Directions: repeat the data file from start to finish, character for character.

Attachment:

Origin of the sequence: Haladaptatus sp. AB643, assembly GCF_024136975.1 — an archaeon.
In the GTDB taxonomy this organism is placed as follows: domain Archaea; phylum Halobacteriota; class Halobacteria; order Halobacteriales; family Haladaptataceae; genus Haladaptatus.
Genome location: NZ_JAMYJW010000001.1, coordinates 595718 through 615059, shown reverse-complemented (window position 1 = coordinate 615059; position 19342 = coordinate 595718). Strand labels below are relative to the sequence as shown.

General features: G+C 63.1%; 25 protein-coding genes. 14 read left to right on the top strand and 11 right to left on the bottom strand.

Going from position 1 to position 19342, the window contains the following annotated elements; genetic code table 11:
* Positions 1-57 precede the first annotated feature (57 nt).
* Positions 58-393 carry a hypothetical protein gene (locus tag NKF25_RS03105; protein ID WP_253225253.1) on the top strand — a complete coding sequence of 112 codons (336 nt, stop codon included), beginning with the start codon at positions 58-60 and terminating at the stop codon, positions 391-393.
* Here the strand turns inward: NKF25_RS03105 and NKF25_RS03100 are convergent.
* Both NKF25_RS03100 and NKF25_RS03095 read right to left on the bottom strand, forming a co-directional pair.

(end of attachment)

Origin of the sequence: Haladaptatus sp. AB643, assembly GCF_024136975.1 — an archaeon.
In the GTDB taxonomy this organism is placed as follows: domain Archaea; phylum Halobacteriota; class Halobacteria; order Halobacteriales; family Haladaptataceae; genus Haladaptatus.
Genome location: NZ_JAMYJW010000001.1, coordinates 595718 through 615059, shown reverse-complemented (window position 1 = coordinate 615059; position 19342 = coordinate 595718). Strand labels below are relative to the sequence as shown.

General features: G+C 63.1%; 25 protein-coding genes. 14 read left to right on the top strand and 11 right to left on the bottom strand.

Going from position 1 to position 19342, the window contains the following annotated elements; genetic code table 11:
* Positions 1-57 precede the first annotated feature (57 nt).
* Positions 58-393 carry a hypothetical protein gene (locus tag NKF25_RS03105; protein ID WP_253225253.1) on the top strand — a complete coding sequence of 112 codons (336 nt, stop codon included), beginning with the start codon at positions 58-60 and terminating at the stop codon, positions 391-393.
* Here the strand turns inward: NKF25_RS03105 and NKF25_RS03100 are convergent.
* Both NKF25_RS03100 and NKF25_RS03095 read right to left on the bottom strand, forming a co-directional pair.